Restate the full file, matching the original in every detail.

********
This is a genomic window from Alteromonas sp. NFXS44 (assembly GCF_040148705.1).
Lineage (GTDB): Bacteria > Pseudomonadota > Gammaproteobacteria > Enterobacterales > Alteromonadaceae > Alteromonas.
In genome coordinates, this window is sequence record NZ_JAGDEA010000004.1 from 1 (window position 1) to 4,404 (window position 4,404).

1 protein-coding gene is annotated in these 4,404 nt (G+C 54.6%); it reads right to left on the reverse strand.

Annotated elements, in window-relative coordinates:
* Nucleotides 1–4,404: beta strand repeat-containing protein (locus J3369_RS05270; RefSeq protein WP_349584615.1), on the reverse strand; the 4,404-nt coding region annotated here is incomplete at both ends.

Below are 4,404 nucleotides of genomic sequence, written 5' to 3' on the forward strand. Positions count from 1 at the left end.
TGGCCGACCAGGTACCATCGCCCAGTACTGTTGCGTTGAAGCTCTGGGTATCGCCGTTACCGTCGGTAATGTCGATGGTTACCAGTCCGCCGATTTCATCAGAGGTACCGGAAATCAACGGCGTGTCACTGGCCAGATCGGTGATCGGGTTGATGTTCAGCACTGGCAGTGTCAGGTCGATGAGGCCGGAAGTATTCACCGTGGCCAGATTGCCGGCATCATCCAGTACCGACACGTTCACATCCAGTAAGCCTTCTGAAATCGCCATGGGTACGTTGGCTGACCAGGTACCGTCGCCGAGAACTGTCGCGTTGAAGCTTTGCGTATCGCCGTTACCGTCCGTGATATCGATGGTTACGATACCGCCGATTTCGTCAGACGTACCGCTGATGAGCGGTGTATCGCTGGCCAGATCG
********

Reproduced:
This is a genomic window from Alteromonas sp. NFXS44 (assembly GCF_040148705.1).
Lineage (GTDB): Bacteria > Pseudomonadota > Gammaproteobacteria > Enterobacterales > Alteromonadaceae > Alteromonas.
In genome coordinates, this window is sequence record NZ_JAGDEA010000004.1 from 1 (window position 1) to 4,404 (window position 4,404).

1 protein-coding gene is annotated in these 4,404 nt (G+C 54.6%); it reads right to left on the reverse strand.

Annotated elements, in window-relative coordinates:
* Nucleotides 1–4,404: beta strand repeat-containing protein (locus J3369_RS05270; RefSeq protein WP_349584615.1), on the reverse strand; the 4,404-nt coding region annotated here is incomplete at both ends.

Below are 4,404 nucleotides of genomic sequence, written 5' to 3' on the forward strand. Positions count from 1 at the left end.
TGGCCGACCAGGTACCATCGCCCAGTACTGTTGCGTTGAAGCTCTGGGTATCGCCGTTACCGTCGGTAATGTCGATGGTTACCAGTCCGCCGATTTCATCAGAGGTACCGGAAATCAACGGCGTGTCACTGGCCAGATCGGTGATCGGGTTGATGTTCAGCACTGGCAGTGTCAGGTCGATGAGGCCGGAAGTATTCACCGTGGCCAGATTGCCGGCATCATCCAGTACCGACACGTTCACATCCAGTAAGCCTTCTGAAATCGCCATGGGTACGTTGGCTGACCAGGTACCGTCGCCGAGAACTGTCGCGTTGAAGCTTTGCGTATCGCCGTTACCGTCCGTGATATCGATGGTTACGATACCGCCGATTTCGTCAGACGTACCGCTGATGAGCGGTGTATCGCTGGCCAGATCG